Naylia was one attendee, of about seven participants, at a recent session and said she comes every week that Dashti is present because it is fun. When asked what kind of music she likes she said hip hop and “the music we make.”

Naylia enjoys working with Saman.
Naylia enjoys working with Saman.

Dashti’s program consist of drumming, education on beats and rhythms and movement. On this particular day, he mentioned that Ms. Sheri, Piedmont Housing Alliance’s Community Outreach Assistant (and resident member of the Friendship Court Advisory Committee), will be making new shields used in a dance with the youth.

Dashti recognizes the importance of afrocentric programs in predominately black communities and touts them as motivation for kids living there. While emphasis is often put on athletic and STEM programs, he is furthering the arts as a means to an end to introduce kids to themselves and the music they can make themselves.

After drumming, kids and their families can enjoy warm meals provided for the community on Tuesdays and Thursdays by Piedmont Housing Alliance, catered by JBD Mobile Catering. Friendship Court residents can learn more about this and other programs by contacting Claudette Grant at 434-422-4846.

Saman and his wife teach youth how to make beats and music.

A Look Back at 2018 with the Friendship Court Advisory Committee

The Friendship Court redevelopment plan made tremendous progress in 2018. The year was focused on reflection and collaboration with an eye toward the future by working with the resident-led Friendship Court Advisory Committee to further the redevelopment plan and hear from all residents.

Community Engagement

We kicked off 2018 with our Courtyard Conversations series with Friendship Court residents. During these conversations, the Advisory Committee, sought feedback and input from residents on a revised site plan framework so that the architects and engineers could start drawings for Phase 1 of the redevelopment. The series kicked off in mid-February with a community dinner and then five smaller sessions were held for residents to attend in February and March. After the community gatherings, Claudette, with the help of others, went door to door to solicit as much additional input as possible.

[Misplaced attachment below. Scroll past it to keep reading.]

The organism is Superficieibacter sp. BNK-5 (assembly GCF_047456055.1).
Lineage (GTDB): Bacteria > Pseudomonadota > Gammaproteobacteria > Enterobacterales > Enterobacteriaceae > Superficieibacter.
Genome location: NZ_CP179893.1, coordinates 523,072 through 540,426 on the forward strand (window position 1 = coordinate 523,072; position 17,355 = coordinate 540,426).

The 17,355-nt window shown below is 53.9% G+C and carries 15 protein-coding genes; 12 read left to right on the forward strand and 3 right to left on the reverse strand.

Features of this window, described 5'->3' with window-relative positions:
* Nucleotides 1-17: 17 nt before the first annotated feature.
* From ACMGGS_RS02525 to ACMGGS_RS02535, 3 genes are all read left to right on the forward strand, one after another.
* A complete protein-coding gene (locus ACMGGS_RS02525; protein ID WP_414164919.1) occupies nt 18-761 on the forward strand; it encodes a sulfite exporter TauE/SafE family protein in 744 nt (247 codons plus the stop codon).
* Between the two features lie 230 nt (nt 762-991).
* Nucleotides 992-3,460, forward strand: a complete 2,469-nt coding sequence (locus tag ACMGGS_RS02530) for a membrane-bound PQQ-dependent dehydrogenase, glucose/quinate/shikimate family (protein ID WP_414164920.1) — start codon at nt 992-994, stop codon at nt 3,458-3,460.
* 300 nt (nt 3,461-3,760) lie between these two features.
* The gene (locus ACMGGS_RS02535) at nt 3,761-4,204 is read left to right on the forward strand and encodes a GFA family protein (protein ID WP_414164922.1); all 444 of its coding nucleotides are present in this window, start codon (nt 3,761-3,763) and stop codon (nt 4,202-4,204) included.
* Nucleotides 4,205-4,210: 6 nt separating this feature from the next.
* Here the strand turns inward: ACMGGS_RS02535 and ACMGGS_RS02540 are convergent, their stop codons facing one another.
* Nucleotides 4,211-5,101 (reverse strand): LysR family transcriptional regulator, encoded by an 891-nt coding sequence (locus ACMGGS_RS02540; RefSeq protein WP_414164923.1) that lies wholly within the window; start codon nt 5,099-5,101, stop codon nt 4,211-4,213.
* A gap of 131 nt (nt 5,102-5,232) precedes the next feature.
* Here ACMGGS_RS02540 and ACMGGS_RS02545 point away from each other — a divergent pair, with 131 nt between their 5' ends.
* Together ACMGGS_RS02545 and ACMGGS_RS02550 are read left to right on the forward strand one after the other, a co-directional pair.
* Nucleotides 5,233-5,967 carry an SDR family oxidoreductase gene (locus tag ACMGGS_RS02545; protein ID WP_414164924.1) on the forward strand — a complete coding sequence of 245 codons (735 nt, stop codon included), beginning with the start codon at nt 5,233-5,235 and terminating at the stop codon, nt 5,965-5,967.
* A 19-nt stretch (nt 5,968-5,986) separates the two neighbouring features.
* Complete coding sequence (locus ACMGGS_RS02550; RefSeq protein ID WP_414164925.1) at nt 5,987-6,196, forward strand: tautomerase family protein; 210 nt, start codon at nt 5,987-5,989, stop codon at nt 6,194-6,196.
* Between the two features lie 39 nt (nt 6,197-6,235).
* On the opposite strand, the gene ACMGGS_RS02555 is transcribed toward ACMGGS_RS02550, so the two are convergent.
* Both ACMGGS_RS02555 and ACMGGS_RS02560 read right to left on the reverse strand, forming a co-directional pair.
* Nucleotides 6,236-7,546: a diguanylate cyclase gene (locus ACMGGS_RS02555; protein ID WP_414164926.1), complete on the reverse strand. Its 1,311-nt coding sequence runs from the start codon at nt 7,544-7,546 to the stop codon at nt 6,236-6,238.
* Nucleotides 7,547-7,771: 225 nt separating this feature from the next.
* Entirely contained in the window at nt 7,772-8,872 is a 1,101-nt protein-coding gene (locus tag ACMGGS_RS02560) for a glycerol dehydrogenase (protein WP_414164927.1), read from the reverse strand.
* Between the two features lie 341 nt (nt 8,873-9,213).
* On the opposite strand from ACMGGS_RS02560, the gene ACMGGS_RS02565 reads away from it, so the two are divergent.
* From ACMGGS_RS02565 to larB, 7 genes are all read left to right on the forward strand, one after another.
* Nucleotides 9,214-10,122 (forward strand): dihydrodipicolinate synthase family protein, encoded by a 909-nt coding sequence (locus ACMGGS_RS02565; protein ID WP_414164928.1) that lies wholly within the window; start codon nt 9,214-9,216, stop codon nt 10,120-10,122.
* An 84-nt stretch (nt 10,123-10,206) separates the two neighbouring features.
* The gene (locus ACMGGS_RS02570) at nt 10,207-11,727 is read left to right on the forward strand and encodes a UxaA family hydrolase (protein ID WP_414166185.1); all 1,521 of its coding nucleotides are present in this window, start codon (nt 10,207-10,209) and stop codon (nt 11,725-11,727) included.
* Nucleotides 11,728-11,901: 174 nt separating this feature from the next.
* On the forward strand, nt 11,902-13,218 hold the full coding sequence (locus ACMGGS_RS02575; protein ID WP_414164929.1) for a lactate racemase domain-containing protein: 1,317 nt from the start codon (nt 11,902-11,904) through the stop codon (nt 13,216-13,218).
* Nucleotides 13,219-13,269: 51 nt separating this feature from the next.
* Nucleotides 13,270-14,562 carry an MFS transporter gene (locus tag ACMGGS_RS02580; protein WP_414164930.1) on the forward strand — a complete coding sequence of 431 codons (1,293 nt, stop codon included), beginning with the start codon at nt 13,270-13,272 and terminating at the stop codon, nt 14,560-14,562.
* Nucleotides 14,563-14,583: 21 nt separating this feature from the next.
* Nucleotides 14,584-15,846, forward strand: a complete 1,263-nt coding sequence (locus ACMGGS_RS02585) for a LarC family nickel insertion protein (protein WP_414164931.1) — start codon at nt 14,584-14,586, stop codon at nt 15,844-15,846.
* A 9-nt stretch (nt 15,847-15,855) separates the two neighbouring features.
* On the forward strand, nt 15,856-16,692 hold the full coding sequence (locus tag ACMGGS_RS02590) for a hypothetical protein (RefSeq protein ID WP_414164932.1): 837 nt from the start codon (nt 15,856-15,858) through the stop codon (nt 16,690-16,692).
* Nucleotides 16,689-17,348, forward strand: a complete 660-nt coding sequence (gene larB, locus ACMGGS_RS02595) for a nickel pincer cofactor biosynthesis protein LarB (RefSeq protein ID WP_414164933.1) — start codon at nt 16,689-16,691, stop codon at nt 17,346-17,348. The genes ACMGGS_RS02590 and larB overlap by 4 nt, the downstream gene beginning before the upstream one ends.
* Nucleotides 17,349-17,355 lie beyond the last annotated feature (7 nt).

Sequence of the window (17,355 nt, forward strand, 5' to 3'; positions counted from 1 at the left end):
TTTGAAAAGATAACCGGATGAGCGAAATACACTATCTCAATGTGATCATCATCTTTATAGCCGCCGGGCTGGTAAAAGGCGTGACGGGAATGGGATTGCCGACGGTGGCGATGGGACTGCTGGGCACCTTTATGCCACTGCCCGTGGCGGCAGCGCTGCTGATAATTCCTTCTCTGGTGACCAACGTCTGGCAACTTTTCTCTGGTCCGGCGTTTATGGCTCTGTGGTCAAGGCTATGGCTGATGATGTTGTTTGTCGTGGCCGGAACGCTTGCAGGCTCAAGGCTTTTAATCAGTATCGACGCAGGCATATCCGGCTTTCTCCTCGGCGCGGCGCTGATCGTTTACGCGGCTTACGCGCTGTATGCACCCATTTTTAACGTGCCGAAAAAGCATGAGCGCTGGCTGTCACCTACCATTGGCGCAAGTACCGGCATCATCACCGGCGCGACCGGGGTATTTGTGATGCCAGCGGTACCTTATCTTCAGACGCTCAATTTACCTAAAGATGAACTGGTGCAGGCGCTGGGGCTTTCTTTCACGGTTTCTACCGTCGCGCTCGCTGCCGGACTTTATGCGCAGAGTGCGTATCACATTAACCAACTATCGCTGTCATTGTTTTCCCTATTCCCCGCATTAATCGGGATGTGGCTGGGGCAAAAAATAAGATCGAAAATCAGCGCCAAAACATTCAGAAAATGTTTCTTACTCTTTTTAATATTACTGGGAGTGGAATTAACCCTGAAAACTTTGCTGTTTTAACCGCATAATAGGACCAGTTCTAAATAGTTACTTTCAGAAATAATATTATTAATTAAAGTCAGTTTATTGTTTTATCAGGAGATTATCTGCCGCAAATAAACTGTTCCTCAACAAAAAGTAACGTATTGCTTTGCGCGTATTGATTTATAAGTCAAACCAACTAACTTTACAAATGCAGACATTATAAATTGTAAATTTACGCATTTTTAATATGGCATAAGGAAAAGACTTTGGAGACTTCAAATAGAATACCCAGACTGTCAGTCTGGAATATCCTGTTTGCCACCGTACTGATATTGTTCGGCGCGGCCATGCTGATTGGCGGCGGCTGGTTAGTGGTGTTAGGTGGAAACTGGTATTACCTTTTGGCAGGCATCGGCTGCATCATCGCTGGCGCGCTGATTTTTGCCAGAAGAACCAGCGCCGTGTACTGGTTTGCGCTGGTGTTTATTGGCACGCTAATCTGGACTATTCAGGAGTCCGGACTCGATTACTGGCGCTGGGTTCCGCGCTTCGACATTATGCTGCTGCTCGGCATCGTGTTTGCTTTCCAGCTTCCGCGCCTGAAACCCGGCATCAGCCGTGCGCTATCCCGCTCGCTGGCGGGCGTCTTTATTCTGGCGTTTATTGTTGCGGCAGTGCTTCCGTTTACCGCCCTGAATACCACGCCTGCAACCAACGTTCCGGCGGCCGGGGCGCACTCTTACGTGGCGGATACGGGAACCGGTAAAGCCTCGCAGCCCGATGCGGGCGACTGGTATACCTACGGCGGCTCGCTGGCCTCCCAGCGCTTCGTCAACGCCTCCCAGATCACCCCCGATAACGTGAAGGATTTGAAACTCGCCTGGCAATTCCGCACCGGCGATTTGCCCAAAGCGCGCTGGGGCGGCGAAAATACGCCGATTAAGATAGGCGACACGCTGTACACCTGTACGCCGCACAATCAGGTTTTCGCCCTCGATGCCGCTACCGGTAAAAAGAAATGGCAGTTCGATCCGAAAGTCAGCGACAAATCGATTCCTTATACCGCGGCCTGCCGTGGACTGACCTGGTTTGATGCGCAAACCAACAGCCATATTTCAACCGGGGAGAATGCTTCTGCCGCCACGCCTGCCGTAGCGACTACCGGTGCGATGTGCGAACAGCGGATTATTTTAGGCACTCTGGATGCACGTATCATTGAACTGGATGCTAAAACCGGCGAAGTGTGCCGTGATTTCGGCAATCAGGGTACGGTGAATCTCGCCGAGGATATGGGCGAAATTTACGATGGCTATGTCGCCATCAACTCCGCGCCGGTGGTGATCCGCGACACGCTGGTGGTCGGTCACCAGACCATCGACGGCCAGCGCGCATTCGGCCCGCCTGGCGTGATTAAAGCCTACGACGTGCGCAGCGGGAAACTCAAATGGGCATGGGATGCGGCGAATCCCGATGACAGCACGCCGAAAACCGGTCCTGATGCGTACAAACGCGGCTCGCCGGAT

Refining the Redevelopment Plan

The commitment to a redevelopment plan with zero displacement of residents continued in 2018 and in early June we finalized the site plan framework that addressed significant community concerns from the 2016 preliminary master plan, including reducing the number of phases, moving the early childhood center to Phase 1, and including townhomes as well as multifamily apartment-style buildings. The revised plan aims to have all Friendship Court families in their new homes within seven years.

In September, we submitted the Phase 1 Site Plan to the City for review and approval in preparation for applying for Low Income Housing Tax Credits in March 2019. The goal is for the site plan to be approved in February.

Other 2018 milestones include:

  • JulySection 8 renewal approved. In July we received notification that the new 20-year, Section 8 contract for Friendship Court was awarded. The Project-Based Section 8 operating subsidy received from the U.S. Department of Housing and Urban Development (HUD) bridges the gap between the operating costs of the property and the available rental income.
  • AugustAdvisory Committee selected Harkins Builders as General Contractor. The Advisory Committee chose Harkins Builders as the general contractor for pre-construction services for Phase One of the redevelopment. The process, which lasted throughout the summer of 2018, began with Piedmont Housing Alliance publishing a Request for Proposal (RFP), inviting qualified general contractors to apply. Piedmont Housing staff and the Friendship Court Advisory Committee reviewed proposals and conducted interviews with each builder interested in the work. Each firm went before the Advisory Committee and gave a presentation on their experience and a narrative on how they would approach the Friendship Court redevelopment.
  • OctoberPlans for maintaining green space during development revealed. The Advisory Committee worked with architects Grimm + Parker and engineer Timmons Group to balance the need for high-quality outdoor spaces with a limited land area.
  • NovemberPiedmont Housing recognized with Virginia Housing Award.  Recognized for its leadership in resident-led planning and design, Piedmont Housing Alliance was awarded a 2018 Virginia Housing Inclusive Communities Award for its work at Friendship Court at the annual Virginia Governors Housing Conference.